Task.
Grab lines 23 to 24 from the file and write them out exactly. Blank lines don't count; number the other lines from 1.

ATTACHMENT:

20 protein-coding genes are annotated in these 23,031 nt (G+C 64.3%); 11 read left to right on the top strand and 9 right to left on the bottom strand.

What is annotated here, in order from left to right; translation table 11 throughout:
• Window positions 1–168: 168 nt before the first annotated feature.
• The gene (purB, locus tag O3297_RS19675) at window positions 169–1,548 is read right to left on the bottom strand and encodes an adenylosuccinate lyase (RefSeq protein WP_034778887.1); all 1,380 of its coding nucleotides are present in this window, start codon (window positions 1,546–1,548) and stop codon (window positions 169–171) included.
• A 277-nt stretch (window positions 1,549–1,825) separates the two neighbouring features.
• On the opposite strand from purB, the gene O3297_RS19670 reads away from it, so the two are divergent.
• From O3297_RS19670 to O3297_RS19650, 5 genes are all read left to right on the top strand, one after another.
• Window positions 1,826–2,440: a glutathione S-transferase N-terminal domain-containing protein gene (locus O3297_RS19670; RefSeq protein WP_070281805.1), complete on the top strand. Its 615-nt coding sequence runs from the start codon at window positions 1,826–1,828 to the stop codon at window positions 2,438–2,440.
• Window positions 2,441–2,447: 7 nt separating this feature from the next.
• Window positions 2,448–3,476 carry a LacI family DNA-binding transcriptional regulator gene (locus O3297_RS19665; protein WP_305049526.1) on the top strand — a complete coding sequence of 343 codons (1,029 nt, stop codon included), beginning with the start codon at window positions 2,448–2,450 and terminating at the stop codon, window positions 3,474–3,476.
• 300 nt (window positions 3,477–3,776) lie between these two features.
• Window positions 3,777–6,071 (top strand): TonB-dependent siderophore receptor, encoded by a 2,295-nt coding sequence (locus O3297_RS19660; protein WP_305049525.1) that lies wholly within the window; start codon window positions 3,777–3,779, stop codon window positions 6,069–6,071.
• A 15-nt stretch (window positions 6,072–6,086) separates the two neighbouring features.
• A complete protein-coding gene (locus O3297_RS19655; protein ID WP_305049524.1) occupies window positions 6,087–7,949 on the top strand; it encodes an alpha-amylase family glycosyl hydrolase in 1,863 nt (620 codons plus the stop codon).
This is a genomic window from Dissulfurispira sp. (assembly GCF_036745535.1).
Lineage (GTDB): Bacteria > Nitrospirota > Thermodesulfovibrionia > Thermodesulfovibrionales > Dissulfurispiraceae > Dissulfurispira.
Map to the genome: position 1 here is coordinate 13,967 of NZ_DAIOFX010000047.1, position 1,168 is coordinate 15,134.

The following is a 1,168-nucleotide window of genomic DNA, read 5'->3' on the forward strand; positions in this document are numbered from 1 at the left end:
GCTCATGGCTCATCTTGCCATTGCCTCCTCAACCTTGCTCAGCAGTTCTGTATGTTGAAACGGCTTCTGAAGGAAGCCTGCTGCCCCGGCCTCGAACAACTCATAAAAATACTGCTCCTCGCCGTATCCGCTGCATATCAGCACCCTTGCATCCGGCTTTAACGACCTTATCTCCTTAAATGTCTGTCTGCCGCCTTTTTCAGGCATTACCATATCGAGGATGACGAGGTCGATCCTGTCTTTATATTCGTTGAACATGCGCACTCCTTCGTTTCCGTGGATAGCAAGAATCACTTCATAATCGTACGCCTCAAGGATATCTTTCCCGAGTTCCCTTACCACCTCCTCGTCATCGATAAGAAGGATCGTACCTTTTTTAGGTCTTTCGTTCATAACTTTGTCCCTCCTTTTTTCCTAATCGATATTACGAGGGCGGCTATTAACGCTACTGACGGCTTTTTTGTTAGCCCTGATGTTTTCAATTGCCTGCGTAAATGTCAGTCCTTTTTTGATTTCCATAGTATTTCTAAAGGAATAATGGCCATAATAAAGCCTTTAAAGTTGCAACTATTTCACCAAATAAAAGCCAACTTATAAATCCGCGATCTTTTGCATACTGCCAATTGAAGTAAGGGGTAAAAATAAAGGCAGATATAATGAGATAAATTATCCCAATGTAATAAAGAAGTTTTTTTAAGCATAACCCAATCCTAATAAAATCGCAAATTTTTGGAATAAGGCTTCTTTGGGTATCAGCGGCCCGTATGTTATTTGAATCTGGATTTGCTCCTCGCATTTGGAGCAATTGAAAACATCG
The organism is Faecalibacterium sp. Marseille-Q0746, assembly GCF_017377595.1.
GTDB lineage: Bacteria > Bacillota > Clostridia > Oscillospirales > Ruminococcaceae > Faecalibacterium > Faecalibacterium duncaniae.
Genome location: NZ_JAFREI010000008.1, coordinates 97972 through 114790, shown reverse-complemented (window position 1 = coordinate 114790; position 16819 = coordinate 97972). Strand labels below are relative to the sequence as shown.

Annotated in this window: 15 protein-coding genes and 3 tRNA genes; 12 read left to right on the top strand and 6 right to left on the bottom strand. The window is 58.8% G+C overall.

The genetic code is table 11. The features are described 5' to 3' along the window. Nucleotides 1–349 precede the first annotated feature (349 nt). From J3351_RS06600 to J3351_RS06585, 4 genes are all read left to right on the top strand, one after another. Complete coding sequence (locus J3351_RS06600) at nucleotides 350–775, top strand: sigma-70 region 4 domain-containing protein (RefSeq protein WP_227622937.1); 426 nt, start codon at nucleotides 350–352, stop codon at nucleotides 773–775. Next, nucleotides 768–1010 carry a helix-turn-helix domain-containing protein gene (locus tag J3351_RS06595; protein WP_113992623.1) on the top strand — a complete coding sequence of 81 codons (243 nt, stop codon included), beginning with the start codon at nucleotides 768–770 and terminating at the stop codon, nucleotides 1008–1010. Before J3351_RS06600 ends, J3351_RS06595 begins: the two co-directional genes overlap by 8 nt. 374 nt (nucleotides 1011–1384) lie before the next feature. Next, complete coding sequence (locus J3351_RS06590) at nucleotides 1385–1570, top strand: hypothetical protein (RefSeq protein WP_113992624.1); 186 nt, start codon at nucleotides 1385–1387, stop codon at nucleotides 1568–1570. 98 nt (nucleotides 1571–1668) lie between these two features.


Annotated in this window: 15 protein-coding genes and 3 tRNA genes; 12 read left to right on the top strand and 6 right to left on the bottom strand. The window is 58.8% G+C overall.

The genetic code is table 11. The features are described 5' to 3' along the window. Nucleotides 1–349 precede the first annotated feature (349 nt). From J3351_RS06600 to J3351_RS06585, 4 genes are all read left to right on the top strand, one after another. Complete coding sequence (locus J3351_RS06600) at nucleotides 350–775, top strand: sigma-70 region 4 domain-containing protein (RefSeq protein WP_227622937.1); 426 nt, start codon at nucleotides 350–352, stop codon at nucleotides 773–775. Next, nucleotides 768–1010 carry a helix-turn-helix domain-containing protein gene (locus tag J3351_RS06595; protein WP_113992623.1) on the top strand — a complete coding sequence of 81 codons (243 nt, stop codon included), beginning with the start codon at nucleotides 768–770 and terminating at the stop codon, nucleotides 1008–1010. Before J3351_RS06600 ends, J3351_RS06595 begins: the two co-directional genes overlap by 8 nt. 374 nt (nucleotides 1011–1384) lie before the next feature. Next, complete coding sequence (locus J3351_RS06590) at nucleotides 1385–1570, top strand: hypothetical protein (RefSeq protein WP_113992624.1); 186 nt, start codon at nucleotides 1385–1387, stop codon at nucleotides 1568–1570. 98 nt (nucleotides 1571–1668) lie between these two features.